They are dynamoes of energy compared to the truly disturbing hiki-komori, which roughly translates as "the secluded." These are adults who for some reason or another never leave home, never find a job, and live off their parents. I have heard about this not just in the media but have several relatives of friends who are hiki-komori. I think the widespread existence of the problem points to a fundamental philosophical and spiritual malaise at the heart of the country.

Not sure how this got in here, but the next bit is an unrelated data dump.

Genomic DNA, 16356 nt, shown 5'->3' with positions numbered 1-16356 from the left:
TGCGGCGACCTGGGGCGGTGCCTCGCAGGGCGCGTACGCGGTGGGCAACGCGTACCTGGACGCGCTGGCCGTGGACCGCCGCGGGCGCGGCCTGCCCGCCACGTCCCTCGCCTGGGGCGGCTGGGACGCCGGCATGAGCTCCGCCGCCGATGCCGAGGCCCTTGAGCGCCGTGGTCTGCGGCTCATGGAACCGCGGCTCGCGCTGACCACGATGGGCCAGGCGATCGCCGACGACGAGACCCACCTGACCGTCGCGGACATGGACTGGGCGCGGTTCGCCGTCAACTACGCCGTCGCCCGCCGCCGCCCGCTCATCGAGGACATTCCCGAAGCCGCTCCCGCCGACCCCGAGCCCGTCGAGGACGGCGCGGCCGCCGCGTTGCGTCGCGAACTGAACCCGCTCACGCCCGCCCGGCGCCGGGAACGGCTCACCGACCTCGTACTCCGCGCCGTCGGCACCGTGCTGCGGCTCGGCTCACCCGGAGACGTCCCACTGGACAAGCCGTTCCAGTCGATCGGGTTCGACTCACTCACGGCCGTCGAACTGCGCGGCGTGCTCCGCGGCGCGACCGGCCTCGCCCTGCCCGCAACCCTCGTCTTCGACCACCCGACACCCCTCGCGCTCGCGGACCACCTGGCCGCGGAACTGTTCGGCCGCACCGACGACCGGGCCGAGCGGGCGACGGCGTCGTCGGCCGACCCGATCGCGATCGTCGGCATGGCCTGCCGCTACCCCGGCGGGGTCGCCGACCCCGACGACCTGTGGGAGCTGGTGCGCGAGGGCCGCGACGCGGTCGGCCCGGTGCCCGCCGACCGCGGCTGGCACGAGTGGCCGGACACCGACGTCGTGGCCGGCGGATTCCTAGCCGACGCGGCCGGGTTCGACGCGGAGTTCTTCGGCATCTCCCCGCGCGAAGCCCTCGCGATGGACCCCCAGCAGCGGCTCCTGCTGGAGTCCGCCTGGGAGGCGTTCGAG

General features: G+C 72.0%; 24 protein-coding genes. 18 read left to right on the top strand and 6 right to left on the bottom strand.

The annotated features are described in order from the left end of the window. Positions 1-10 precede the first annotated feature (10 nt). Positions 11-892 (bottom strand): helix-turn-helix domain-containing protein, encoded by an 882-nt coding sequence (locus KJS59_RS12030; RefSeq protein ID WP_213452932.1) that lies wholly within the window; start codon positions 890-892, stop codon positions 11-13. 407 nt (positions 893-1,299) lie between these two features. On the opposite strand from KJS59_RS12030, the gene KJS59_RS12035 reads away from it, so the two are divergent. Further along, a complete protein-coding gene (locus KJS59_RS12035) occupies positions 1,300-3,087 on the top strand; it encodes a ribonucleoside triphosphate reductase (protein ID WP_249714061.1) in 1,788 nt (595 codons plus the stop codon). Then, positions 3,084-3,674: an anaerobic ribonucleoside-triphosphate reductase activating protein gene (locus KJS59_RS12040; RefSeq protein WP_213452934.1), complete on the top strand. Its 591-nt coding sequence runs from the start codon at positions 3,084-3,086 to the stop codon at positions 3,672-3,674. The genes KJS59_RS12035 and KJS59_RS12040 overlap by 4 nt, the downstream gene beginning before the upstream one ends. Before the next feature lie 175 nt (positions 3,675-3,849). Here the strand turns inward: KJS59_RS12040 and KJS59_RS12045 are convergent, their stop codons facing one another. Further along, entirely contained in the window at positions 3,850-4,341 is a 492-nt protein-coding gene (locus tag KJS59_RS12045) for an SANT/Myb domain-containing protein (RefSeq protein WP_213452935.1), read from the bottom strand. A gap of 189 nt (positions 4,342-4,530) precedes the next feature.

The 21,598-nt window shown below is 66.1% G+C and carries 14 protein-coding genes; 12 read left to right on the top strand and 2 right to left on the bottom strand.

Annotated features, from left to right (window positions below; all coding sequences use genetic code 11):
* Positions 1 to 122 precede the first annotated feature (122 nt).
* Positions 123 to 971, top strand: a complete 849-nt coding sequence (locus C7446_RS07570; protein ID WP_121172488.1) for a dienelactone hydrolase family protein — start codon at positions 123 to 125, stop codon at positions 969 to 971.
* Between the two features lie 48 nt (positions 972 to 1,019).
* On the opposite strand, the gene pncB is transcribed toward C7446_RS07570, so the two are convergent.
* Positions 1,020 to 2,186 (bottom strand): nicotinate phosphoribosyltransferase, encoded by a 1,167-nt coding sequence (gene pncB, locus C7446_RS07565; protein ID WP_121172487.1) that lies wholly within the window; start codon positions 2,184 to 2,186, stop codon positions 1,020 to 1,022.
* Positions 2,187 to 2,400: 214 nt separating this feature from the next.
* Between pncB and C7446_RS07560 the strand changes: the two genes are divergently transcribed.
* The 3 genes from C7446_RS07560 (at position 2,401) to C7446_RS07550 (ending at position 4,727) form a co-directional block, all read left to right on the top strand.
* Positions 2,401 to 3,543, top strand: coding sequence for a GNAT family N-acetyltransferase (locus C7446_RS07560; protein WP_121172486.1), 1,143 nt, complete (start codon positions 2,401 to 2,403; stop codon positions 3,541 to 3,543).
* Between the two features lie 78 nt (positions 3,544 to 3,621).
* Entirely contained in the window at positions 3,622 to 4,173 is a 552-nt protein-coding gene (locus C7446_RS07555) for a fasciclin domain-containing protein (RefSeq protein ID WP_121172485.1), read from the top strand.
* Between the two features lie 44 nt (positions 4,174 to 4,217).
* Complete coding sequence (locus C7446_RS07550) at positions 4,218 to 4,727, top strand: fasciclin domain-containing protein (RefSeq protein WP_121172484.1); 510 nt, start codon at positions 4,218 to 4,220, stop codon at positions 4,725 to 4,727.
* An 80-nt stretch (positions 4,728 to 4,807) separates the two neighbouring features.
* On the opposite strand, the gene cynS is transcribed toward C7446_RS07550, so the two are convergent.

The postwar era idea of being taken care of for life has lingered on, but the memories of widespread starvation and poverty during the Great War have faded, leaving no driving incentive to "rebuild Japan." Given Japan's draconian immigration laws, there are no major immigrant populations to shake the system up. With a steadily aging population and dropping birthrates, immigration is currently the only option, but not one that anyone has breached. A multicultural Japan is a subject that no one breaches, and seems almost impossible to imagine.

(Next entry more funny stories and less armchair philosophy. I promise.)

7 comments:

Anonymous said...